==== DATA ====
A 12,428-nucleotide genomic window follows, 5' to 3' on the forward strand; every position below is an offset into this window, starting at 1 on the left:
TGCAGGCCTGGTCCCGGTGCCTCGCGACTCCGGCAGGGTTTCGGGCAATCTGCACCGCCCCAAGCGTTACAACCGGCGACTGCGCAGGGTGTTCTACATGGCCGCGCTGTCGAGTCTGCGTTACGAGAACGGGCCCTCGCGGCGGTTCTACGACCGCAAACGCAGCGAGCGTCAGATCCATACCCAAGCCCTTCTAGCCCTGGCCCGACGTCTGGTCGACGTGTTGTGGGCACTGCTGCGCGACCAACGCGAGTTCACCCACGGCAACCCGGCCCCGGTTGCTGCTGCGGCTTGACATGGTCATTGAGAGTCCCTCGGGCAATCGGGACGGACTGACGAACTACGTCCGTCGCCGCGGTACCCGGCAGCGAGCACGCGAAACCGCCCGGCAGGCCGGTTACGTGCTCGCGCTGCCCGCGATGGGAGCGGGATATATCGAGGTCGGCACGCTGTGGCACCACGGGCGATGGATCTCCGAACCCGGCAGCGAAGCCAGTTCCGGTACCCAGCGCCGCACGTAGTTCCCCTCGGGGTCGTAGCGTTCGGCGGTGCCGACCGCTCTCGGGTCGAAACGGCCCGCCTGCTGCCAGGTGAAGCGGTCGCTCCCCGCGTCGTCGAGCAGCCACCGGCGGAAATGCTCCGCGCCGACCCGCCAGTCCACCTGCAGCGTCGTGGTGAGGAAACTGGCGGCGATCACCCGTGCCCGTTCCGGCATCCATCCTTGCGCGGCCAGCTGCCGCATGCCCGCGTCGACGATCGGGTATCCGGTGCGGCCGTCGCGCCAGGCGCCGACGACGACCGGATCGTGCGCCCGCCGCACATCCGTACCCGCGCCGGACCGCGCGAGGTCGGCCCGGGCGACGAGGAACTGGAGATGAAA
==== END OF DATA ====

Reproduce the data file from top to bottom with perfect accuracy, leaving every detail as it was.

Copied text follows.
A 12,428-nucleotide genomic window follows, 5' to 3' on the forward strand; every position below is an offset into this window, starting at 1 on the left:
TGCAGGCCTGGTCCCGGTGCCTCGCGACTCCGGCAGGGTTTCGGGCAATCTGCACCGCCCCAAGCGTTACAACCGGCGACTGCGCAGGGTGTTCTACATGGCCGCGCTGTCGAGTCTGCGTTACGAGAACGGGCCCTCGCGGCGGTTCTACGACCGCAAACGCAGCGAGCGTCAGATCCATACCCAAGCCCTTCTAGCCCTGGCCCGACGTCTGGTCGACGTGTTGTGGGCACTGCTGCGCGACCAACGCGAGTTCACCCACGGCAACCCGGCCCCGGTTGCTGCTGCGGCTTGACATGGTCATTGAGAGTCCCTCGGGCAATCGGGACGGACTGACGAACTACGTCCGTCGCCGCGGTACCCGGCAGCGAGCACGCGAAACCGCCCGGCAGGCCGGTTACGTGCTCGCGCTGCCCGCGATGGGAGCGGGATATATCGAGGTCGGCACGCTGTGGCACCACGGGCGATGGATCTCCGAACCCGGCAGCGAAGCCAGTTCCGGTACCCAGCGCCGCACGTAGTTCCCCTCGGGGTCGTAGCGTTCGGCGGTGCCGACCGCTCTCGGGTCGAAACGGCCCGCCTGCTGCCAGGTGAAGCGGTCGCTCCCCGCGTCGTCGAGCAGCCACCGGCGGAAATGCTCCGCGCCGACCCGCCAGTCCACCTGCAGCGTCGTGGTGAGGAAACTGGCGGCGATCACCCGTGCCCGTTCCGGCATCCATCCTTGCGCGGCCAGCTGCCGCATGCCCGCGTCGACGATCGGGTATCCGGTGCGGCCGTCGCGCCAGGCGCCGACGACGACCGGATCGTGCGCCCGCCGCACATCCGTACCCGCGCCGGACCGCGCGAGGTCGGCCCGGGCGACGAGGAACTGGAGATGAAA